franchiser is sometimes a possibility." In addition, the EDA
loans to new and existing businesses. "We do half-a-billion in
financing each year," Galli says. "We have well over 20
Banks are another source of start-up capital for a franchise.
are banks out there that are very interested," says Galli. In
fact, she adds, PNC is the sponsor of the May 21 event.
Franchisees may have to come up with collateral for a loan, and good
credit is a plus, but, says Galli, less than perfect credit is
necessarily a deal stopper.
There is lots of help available for new franchisees. Organizations
like Downtown New Jersey might help with finding a location, for
And the EDA, through its entrepreneurism workshops, prepares those
thinking of striking out on their own, with or without the help of
a franchise license.
For a franchisee, just as for the owner of a stand-alone business,
the most important factor — by far — is "sound business
planning," says Galli. "You need a solid business plan, the
ability to stick to it, and the ability to understand the
Insight will be available on May 21 as representatives from
including Dunkin’ Donuts and Ramada address attendees. Also speaking
are business owners who have chosen the franchise route. They will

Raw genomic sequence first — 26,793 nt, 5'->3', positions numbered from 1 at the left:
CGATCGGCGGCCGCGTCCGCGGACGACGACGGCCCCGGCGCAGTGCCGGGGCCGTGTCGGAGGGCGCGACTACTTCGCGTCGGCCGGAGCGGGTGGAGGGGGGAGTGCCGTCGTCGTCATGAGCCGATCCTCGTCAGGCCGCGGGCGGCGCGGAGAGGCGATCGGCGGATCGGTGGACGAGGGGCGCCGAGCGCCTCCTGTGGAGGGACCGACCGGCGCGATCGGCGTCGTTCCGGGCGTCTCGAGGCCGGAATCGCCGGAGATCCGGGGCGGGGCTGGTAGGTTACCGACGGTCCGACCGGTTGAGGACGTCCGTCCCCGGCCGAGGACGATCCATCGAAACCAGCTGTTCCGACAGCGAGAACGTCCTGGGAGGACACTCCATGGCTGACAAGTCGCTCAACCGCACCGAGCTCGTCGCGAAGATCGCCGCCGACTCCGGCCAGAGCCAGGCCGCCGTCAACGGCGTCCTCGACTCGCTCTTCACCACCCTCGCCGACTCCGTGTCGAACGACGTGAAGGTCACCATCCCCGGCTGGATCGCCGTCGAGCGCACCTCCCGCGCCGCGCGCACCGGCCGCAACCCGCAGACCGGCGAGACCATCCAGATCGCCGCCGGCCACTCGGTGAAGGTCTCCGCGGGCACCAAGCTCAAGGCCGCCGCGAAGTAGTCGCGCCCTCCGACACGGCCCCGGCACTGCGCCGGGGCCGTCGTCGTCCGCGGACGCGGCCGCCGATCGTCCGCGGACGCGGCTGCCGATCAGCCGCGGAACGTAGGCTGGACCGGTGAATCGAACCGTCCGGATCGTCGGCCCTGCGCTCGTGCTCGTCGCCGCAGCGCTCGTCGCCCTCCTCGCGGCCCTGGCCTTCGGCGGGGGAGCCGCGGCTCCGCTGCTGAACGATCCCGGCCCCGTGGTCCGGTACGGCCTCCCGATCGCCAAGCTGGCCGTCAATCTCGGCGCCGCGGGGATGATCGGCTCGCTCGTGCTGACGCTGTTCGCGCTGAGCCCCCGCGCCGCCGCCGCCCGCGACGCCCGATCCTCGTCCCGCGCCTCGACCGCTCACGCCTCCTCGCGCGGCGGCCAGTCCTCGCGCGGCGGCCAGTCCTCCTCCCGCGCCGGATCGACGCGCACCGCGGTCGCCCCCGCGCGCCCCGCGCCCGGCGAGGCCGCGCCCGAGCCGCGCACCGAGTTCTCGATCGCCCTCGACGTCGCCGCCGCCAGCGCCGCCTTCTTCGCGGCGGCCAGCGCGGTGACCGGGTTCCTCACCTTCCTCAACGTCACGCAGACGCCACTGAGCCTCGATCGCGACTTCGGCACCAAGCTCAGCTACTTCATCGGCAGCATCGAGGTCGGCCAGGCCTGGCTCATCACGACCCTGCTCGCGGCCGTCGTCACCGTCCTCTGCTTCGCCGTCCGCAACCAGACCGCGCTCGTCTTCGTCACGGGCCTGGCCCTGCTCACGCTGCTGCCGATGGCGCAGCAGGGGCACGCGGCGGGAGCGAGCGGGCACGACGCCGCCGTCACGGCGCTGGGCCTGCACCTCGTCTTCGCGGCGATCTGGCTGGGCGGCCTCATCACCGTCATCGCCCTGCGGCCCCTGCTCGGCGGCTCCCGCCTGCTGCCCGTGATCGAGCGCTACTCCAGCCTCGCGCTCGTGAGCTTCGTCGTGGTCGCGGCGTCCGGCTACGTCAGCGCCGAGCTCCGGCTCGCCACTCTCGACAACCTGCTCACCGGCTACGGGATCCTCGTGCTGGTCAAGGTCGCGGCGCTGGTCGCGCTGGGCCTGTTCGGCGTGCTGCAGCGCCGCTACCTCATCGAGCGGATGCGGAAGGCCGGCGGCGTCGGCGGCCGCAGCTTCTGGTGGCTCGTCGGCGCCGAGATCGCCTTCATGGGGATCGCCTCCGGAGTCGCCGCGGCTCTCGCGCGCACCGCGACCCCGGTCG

share their experiences and give those who are thinking of taking
the same route to independence an inside look into the challenges
and rewards of operating a franchise.
Gingerly your vice president places the threatening
document on your desk. Five million in damages is demanded from your
competitor claiming that you pirated his employee who had been
by a non-compete agreement. Swiftly you swing into action and heap
all the blame on your in-house lawyer. But alas, it is too late and
the wrong target. You might as well blame your personal trainer for
your obesity-engendered heart attack.
Those seeking a more judicious path toward business health might want
to heed the advice of attorney
on "Uncovering Discrimination: A Self-Audit," on Thursday,
May 23, at 7:30 a.m. at a meeting of the Employers Association of